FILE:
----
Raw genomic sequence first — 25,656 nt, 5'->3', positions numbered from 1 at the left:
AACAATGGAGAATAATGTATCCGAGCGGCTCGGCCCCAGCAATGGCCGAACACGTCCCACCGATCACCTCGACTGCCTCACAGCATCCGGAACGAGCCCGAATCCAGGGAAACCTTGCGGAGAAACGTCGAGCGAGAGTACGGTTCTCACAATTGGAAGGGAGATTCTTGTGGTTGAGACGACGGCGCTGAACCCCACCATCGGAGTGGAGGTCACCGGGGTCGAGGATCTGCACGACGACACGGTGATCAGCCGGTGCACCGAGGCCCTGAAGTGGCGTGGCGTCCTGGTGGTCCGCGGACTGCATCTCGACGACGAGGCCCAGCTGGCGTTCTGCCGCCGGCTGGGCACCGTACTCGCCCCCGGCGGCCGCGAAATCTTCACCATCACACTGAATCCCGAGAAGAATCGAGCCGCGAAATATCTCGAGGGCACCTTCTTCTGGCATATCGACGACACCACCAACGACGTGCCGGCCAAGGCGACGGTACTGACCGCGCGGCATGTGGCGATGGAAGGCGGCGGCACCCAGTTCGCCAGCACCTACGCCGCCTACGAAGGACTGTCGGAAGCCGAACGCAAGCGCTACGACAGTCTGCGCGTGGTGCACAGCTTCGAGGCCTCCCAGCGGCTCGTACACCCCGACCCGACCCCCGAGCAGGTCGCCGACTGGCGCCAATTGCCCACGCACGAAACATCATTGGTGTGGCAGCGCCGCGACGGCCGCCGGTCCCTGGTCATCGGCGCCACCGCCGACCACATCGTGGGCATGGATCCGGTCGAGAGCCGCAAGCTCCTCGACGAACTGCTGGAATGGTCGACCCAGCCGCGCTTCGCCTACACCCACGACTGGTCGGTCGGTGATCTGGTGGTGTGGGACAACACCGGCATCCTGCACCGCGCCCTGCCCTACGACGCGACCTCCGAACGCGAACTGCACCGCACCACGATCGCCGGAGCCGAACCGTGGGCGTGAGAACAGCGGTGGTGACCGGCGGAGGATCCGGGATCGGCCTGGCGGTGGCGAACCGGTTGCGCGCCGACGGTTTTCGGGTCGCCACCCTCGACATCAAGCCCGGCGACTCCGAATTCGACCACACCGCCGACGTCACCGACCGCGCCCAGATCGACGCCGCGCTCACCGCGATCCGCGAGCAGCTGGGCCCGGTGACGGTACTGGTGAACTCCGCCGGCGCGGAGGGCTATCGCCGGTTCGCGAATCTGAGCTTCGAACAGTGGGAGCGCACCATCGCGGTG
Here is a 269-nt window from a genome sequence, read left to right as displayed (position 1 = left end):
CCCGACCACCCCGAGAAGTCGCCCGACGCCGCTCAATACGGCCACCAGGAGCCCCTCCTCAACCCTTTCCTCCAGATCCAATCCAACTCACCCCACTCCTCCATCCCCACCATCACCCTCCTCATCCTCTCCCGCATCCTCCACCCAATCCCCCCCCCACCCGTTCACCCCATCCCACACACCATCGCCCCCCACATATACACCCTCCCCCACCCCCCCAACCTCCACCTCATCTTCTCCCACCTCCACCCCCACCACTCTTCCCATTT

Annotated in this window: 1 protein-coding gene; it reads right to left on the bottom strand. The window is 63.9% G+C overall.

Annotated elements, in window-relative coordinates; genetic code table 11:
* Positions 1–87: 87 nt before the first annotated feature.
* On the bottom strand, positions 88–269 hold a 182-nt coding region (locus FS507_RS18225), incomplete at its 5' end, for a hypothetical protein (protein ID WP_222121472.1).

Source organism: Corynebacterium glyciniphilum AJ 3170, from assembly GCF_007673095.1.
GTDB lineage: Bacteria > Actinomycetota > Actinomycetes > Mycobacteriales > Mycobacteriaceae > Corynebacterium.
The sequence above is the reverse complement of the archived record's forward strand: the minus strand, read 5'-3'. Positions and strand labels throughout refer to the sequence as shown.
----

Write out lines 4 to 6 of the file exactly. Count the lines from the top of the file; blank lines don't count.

CCCGACCACCCCGAGAAGTCGCCCGACGCCGCTCAATACGGCCACCAGGAGCCCCTCCTCAACCCTTTCCTCCAGATCCAATCCAACTCACCCCACTCCTCCATCCCCACCATCACCCTCCTCATCCTCTCCCGCATCCTCCACCCAATCCCCCCCCCACCCGTTCACCCCATCCCACACACCATCGCCCCCCACATATACACCCTCCCCCACCCCCCCAACCTCCACCTCATCTTCTCCCACCTCCACCCCCACCACTCTTCCCATTT

Annotated in this window: 1 protein-coding gene; it reads right to left on the bottom strand. The window is 63.9% G+C overall.

Annotated elements, in window-relative coordinates; genetic code table 11: